Candaba (Philippines): Tens of thousands of people struggled today through waist-deep floods in typhoon-battered farmlands near the Philippine capital, as yet another storm threatened to dump more rain. Large parts of four farming provinces on the main northern island of Luzon have been submerged in water since Wednesday due to Typhoon Melor, which left at least 27 people dead in its wake.
Hundreds of thousands of people there had yet to recover from Typhoon Koppu, which claimed 54 lives while causing flooding that lasted for more than a week and destroyed vast swathes of rice crops just before harvest in October. President Benigno Aquino today declared a “state of national calamity” to hasten the government response, his spokesman, Herminio Coloma, told reporters.
Truck driver Roberto Mariano, who has been out of work since Koppu, again found the small bungalow he shared with 15 relatives submerged. “The floods mean no work and no money for me,” the 51-year -old told AFP, trying to keep his balance as he walked through strong flood currents in Candaba, around 50 kilometres north of Manila.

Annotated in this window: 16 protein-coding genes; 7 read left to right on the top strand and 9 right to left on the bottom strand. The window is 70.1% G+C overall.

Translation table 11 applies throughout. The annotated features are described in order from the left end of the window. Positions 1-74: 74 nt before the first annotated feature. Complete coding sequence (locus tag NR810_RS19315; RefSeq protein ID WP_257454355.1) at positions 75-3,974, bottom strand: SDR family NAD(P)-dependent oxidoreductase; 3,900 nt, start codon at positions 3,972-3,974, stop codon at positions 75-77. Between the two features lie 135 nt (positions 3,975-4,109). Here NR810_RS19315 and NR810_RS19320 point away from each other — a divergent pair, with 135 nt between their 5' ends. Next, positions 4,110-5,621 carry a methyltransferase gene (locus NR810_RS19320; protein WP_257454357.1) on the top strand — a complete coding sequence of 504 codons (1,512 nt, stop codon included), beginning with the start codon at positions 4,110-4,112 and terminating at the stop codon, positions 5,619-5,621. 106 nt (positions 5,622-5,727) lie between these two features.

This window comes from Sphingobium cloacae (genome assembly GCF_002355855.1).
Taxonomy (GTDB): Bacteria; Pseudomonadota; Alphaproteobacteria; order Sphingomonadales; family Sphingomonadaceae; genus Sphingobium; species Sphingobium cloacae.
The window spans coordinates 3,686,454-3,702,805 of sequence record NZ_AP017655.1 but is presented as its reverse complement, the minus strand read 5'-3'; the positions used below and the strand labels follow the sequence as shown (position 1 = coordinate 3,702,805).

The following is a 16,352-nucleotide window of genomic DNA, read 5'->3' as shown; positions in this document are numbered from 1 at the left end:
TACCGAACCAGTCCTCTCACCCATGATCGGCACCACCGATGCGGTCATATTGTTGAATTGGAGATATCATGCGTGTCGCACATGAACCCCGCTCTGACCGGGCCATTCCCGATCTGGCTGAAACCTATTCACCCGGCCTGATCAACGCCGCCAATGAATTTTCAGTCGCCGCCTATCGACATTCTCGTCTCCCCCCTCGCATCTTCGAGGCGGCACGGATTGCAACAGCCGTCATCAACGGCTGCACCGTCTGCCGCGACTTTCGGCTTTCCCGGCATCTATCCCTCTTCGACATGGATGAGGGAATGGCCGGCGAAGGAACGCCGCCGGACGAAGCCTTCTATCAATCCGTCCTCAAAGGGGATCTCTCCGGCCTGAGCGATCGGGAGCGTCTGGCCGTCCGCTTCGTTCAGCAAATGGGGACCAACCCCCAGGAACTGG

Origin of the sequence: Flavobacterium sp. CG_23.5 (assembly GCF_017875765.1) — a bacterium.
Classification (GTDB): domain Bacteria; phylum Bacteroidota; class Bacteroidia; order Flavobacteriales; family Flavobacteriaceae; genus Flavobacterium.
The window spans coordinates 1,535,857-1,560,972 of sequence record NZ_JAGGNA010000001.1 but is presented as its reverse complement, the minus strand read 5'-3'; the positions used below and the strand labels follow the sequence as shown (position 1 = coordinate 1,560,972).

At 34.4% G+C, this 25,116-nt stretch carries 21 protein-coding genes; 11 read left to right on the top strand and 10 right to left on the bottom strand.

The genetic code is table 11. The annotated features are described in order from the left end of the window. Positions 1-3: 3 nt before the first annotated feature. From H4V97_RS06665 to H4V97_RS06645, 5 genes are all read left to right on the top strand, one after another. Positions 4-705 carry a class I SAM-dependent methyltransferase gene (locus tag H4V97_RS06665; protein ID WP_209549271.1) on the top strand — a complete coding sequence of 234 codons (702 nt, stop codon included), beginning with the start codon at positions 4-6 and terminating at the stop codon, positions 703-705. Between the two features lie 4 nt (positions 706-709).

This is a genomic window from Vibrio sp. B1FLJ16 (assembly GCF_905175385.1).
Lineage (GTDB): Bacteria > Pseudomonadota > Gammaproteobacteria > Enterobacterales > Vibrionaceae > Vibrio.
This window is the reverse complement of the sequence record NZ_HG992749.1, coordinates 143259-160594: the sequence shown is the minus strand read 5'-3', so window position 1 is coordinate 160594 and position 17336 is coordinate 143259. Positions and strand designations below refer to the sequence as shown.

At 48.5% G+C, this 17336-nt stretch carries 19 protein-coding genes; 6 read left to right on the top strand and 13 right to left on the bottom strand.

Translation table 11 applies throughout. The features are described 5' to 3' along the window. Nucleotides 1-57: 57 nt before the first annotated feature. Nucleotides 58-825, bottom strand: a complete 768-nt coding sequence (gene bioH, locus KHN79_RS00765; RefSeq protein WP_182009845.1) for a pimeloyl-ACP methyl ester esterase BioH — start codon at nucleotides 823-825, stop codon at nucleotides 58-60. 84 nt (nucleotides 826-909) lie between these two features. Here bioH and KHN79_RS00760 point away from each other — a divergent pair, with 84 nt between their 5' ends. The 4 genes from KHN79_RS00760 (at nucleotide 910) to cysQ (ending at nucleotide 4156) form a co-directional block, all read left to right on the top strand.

Mariano, who used to earn 500 pesos (USD 10) driving, was on his way to his parents’ house to borrow money to buy rice. “It’s very hard out here. I have to go out because we’ve run out of food in the house,” he said.
Mariano said he had spent the last two nights sleepless, anxiously watching as the waters nearly submerged the children’s wooden beds. Flooding was expected to spread to other parts of the country with a tropical depression, locally dubbed Onyok, on course to hit coastal villages on the main southern island of Mindanao late today.
In Surigao del Sur province, where Onyok was expected to make landfall first, authorities prepared for possible evacuation and readied trucks and excavators to clear landslide debris, governor Johnny Pimentel said.
“We are prepared for this storm… the biggest threat here is the floods,” he said. While Onyok will hit land about 700 kilometres from the farming regions currently enduring floods, it could still bring rain to those areas, said Esperanza Cayanan, a state weather bureau forecaster.